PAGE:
Pea Soup

I don’t always eat vegetables, but when I do I eat vegetables that I don’t particularly like.

The other day I made pea and mint soup. This involves lots of heavy cans of peas which have to be carried an inordinately long distance to my kitchen, twigs from a mint tree or bush or whatever, an onion, and a bunch of other stuff I found in my cupboards – stock cubes, herbs, spices, dust, lint and so on.

Making soup is one of the more boring things one can do with the above ingredients, so I put on some hard-rockin’ tunes to entertain me while I cooked – which, in hindsight, was an error.

You see, soup doesn’t make itself. You can’t just chuck vegetation in a pot, apply fire and water in a manner in which their effects don’t counteract, and expect soup to form. At some point you – the culinary artiste – have to get involved. You have to blend the soup, to turn it from a bunch of floating and/or sinking stuff, into something that somehow looks even more disgusting when served with warm crusty bread.

So I went to the cupboard, moved aside the foot-long purple thing that buzzes when used, and got my blender – which also happens to be about a foot long, purple, and buzzes when used. It has an end with a power cable, an end where I’ll never put my fingers again, and is pretty good at turning non-mushy things into mushy things.

Soup has been around for a long time – tens of thousands of years – but I’m pretty sure our ancient soup-eating ancestors didn’t have blenders. They probably used sticks instead, and just hit the soup until it was smooth and thick and creamy. They probably used the same stick as a microphone and a guitar too – because that’s what I used my blender for.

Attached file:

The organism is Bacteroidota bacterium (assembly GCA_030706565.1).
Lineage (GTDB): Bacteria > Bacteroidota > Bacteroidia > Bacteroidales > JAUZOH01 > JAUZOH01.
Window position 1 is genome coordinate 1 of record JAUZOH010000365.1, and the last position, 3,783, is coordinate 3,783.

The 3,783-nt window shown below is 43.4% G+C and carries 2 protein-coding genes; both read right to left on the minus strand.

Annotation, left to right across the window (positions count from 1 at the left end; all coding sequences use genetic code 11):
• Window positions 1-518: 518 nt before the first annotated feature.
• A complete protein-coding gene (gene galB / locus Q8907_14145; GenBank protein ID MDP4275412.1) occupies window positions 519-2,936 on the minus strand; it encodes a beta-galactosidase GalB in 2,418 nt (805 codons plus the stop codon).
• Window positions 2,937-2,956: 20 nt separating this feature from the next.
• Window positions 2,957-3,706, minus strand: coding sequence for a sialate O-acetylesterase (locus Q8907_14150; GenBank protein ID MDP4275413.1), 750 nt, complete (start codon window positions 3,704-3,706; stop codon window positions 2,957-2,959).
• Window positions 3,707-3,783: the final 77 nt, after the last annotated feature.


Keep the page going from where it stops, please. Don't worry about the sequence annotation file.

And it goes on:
As soon as it was in my hands I forgot about the soup. After all, there was music; I was on the stage of my kitchen, wearing my hard-rock underwear, and I had an adoring audience of simmering vegetables. It was my duty – nay, my calling – to perform.

I won’t recount all the details of the show – I couldn’t do it justice with mere words. You had to be there, man. Safe to say my singing was pretty mind-blowing – I’m pretty sure a couple of the peas in the front row fainted. A couple of them threw their shells up on stage with me. Mint leaves crowd-surfed over the peas’ heads; security escorted a couple of over-excited pieces of onion from the arena, and there were at least three asthma attacks.

And, of course, I couldn’t leave without an encore. The next tune was a distortion-laden, riff-heavy beast of a track, so I stopped using the blender as a microphone when I realised I could hold it horizontally, cradle it like a guitar, assume a wide-legged stance and bang my head up and down while hitting the on button furiously in time with the music.

RRRM! RRRM! RRRM-RRRM-RRRM-RRRM-RRRM! RRRM-RRRM!
RRRM-RRRM-RRRM! RRRM-RRRM! RRRM-RRRM!
RRRM! RRRM! RRRM-RRRM-RRRM-RRRM-RRRM! RRRM-RRRM!
RRRM-RRRM-RRRM! RRRM-RRRM! RRRM-RRRM!